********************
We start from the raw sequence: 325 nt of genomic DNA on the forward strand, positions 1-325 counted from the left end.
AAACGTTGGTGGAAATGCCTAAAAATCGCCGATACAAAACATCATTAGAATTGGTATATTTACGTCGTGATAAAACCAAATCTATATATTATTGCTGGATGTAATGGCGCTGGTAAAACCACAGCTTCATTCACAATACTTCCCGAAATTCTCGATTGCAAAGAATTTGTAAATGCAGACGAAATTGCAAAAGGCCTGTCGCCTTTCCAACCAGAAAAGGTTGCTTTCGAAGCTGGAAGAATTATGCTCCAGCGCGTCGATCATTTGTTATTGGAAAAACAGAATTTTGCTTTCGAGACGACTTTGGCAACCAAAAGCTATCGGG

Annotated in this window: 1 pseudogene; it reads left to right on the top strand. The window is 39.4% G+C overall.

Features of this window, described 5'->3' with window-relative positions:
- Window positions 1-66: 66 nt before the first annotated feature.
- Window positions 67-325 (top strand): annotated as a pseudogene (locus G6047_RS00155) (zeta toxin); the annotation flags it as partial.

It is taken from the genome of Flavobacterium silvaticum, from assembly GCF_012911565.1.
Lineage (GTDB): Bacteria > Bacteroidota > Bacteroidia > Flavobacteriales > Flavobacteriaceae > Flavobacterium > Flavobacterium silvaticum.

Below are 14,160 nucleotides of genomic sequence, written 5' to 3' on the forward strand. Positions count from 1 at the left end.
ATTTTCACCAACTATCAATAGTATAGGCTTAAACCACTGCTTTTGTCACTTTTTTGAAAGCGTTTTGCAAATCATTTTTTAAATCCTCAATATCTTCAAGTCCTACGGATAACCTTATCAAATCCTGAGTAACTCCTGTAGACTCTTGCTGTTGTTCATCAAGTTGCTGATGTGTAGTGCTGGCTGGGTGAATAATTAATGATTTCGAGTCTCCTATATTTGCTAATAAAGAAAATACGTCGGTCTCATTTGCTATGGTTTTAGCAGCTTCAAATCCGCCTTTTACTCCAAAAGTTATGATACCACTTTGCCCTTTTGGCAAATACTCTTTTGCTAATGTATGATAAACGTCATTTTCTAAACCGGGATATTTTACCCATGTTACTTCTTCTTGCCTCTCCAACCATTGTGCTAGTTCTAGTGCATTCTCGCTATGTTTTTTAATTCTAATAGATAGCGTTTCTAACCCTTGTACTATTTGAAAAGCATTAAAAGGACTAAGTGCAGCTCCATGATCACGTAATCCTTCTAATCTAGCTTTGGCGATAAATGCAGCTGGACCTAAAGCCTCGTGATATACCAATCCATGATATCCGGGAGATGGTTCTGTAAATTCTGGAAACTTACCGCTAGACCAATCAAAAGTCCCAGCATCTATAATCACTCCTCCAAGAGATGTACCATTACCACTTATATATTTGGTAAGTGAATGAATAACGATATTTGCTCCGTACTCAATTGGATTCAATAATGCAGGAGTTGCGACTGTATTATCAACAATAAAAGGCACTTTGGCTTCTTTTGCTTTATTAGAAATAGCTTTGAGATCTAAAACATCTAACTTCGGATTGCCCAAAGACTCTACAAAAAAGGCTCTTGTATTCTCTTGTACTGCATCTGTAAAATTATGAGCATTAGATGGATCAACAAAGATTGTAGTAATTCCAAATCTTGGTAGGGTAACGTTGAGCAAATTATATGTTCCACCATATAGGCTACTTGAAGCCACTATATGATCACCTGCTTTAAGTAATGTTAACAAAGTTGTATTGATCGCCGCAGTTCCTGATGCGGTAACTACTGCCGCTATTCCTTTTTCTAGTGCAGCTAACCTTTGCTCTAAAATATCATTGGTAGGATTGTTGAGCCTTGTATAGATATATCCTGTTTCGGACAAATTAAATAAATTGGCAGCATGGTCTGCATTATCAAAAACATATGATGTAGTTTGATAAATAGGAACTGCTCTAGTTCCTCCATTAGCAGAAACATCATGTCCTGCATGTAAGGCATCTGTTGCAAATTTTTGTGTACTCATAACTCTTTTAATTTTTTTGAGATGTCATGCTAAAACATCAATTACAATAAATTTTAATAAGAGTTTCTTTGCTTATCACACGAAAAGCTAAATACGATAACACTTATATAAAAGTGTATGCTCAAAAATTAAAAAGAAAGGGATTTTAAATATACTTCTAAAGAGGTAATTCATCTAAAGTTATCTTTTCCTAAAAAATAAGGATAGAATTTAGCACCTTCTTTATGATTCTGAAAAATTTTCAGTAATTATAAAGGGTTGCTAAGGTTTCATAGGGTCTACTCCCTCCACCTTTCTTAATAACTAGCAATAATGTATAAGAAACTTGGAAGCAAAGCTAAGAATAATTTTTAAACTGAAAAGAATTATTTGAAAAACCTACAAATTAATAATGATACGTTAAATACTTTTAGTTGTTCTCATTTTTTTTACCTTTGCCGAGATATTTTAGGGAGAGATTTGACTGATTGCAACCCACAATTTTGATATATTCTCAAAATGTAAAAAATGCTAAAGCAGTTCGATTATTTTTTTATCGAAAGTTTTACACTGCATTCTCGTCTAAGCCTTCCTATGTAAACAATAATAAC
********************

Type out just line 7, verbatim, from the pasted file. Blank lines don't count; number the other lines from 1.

It is taken from the genome of Flavobacterium silvaticum, from assembly GCF_012911565.1.